I've gone through the porteus linuxrc, rc.S, and rc.M and made some modifications to the above. I get the sinking feeling that I got a few things wrong in linuxrc (I may have left some things in that are not in the porteus version), and I think I may have left some stuff out of rc.S. However, it should still serve to give users a good idea of the process involved. I'll get this up on the main site. Corrections and suggestions are still very much accepted :D
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Re: Porteus Boot Order

Post#11 by fondfire » 27 Aug 2011, 08:52

Is there any way the following could be added back to the /etc/rc.d/rc.S file?

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# Run SystemV init scripts.
[ -x /etc/rc.d/rc.sysvinit ] && . /etc/rc.d/rc.sysvinit
One way I've used Slax in the past is to develop some relatively easy-to-maintain, home-grown Linux appliances at my workplace. I had supplementary modules that included boot modifications realized in /etc/rc.d/rcS.d, as well as /etc/rc.d/rc3.d. One of the reasons I really liked doing it this way is that my home-grown modules generally didn't require heavy modification when Slax was upgraded and I never had to alter the core modules of the Slax system, which I find makes upgrading the appliances a lot harder.

Is there any huge reason why this can't be done in future versions of Porteus? (My guess might be due to boot-time. Is that really slowed if /etc/rc.d/rcS.d isn't even present, though?) I suppose I can place an alternate version of etc/rc.d/rc.S in the boot-drive's /rootcopy directory and periodically compare it to /mnt/live/memory/images/*/etc/rc.d/rc.S to make updates... Still, I thought I'd ask, as I hate to overwrite anything in core modules when it's not strictly necessary. (One of the things I was doing with scripts in /etc/rc.d/rcS.d was applying patches to init scripts I wanted to alter, so as to avoid making changes to core modules.)

Thanks.

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Re: Porteus Boot Order

Post#12 by fanthom » 27 Aug 2011, 09:14

@fondfire
welcome on board.

Yep - sysvinit scripts can be also run in runlevel 1. one extra check wont slow booting of the system that much. will be added for next release - thanks for pointing this out.
just for my curiosity - what actions are your scripts doing before entering runlevel 3?

btw: i'm going to drop support for cryptsetup volumes from rc.S in first -rc of Porteus-1.1. i dont think anybody is using it and cryptserup is not even a part of the official ISO. if users starts complaining i'll bring it back.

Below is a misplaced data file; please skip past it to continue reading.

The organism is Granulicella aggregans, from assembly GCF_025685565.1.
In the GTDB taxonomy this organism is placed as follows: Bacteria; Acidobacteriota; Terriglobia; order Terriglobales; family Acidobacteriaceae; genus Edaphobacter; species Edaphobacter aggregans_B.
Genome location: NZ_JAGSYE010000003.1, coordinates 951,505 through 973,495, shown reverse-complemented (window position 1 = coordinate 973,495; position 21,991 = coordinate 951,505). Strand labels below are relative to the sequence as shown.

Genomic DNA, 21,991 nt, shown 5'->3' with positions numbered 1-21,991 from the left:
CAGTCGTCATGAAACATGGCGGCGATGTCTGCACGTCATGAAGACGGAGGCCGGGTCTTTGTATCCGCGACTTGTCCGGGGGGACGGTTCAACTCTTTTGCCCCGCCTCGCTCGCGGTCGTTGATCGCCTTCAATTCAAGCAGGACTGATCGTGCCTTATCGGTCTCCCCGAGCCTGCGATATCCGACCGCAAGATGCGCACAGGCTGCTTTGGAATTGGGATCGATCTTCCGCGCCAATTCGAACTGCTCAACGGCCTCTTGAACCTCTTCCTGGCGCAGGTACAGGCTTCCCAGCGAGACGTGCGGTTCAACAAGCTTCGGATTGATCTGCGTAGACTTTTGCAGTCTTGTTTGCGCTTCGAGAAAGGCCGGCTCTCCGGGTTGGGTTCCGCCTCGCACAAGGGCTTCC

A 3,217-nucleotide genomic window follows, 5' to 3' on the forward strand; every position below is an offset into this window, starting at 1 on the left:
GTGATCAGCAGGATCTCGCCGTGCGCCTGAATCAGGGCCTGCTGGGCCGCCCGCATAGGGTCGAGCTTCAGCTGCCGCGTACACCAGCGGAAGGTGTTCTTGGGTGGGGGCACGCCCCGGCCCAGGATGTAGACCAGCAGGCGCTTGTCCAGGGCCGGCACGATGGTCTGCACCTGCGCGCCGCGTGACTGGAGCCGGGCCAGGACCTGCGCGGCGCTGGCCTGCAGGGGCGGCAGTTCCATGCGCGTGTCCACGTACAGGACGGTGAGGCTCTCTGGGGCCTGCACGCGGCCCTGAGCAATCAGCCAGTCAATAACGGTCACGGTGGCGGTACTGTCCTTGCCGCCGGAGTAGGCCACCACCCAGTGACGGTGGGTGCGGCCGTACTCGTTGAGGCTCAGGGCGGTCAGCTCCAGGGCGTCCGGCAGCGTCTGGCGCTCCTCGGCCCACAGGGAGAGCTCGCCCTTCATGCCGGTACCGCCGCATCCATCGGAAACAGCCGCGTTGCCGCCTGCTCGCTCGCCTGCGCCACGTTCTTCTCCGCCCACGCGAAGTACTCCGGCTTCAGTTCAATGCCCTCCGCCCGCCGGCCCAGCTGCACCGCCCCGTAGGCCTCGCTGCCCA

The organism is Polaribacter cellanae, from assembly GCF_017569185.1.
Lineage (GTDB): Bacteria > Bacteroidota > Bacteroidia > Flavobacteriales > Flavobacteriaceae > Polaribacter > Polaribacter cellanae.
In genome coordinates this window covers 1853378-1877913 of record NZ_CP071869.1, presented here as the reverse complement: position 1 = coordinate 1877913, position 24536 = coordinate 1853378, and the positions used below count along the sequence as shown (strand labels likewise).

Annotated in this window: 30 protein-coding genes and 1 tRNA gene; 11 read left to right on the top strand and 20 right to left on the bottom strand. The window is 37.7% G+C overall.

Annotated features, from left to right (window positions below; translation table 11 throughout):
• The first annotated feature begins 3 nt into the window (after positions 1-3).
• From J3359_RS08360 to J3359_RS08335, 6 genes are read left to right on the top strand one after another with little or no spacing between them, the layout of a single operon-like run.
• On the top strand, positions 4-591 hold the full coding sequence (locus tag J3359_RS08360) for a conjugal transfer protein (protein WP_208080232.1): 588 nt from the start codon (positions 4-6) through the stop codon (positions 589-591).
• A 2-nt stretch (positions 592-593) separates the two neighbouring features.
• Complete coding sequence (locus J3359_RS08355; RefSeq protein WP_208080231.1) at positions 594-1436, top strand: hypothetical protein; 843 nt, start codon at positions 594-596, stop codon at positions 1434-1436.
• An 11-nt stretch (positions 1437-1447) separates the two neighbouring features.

Cheers
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Re: Porteus Boot Order

Post#13 by fondfire » 09 Sep 2011, 20:24

Thanks! :-)

Mostly, I was using it as a way to modify other start-up files in /etc/rc.d before the later boot-levels started. Perhaps it would make more sense to simply create new versions of the script and let a new module (or rootcopy) overwrite the script, but in many cases I was applying a source-patch to the scripts in rc.S so that slight changes (like bugfixes) to Porteus boot scripts would not be overwritten by my own (possibly inferior) scripts. I also made a bunch of changes to configuration files using patches before the services using them started-up.

I'm creating an appliance that uses IBM's NIM-on-Linux (AKA NIMOL) to make the back-up and restore of my employer's AIX systems easier. If I place porteus on the first partition of each of a handful of large USB boot drives, encrypt the next (much larger) partition, and copy my back-ups to the encrypted portion, I have a highly portable series of restore devices that can be booted on a lot of common hardware. Porteus boots on a lot of more recent systems that Slax cannot boot, so I'm trying to convert my devices to Porteus. By making a module with my modifications that don't change or overwrite the files of the core modules, I found I could make an "embedded" O/S for these USB restore drives that would be relatively easy to maintain for my purposes.

If I ever get this thing properly documented, I'll try to post it to my blog and link the post on the forum. I need a few modules outside the core and I created a module of IBMs NIMOL scripts. Unfortunately, I cannot repost the NIMOL script module, as NIMOL is a propietary part of AIX, but I can post how I created that module, as well, and anyone with an AIX CD should be able to do it, too.

Thanks again!

--fondfire

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Re: Porteus Boot Order

Post#14 by fanthom » 13 Sep 2011, 16:36

If I ever get this thing properly documented, I'll try to post it to my blog and link the post on the forum.
Nice - waiting on your HOWTO :)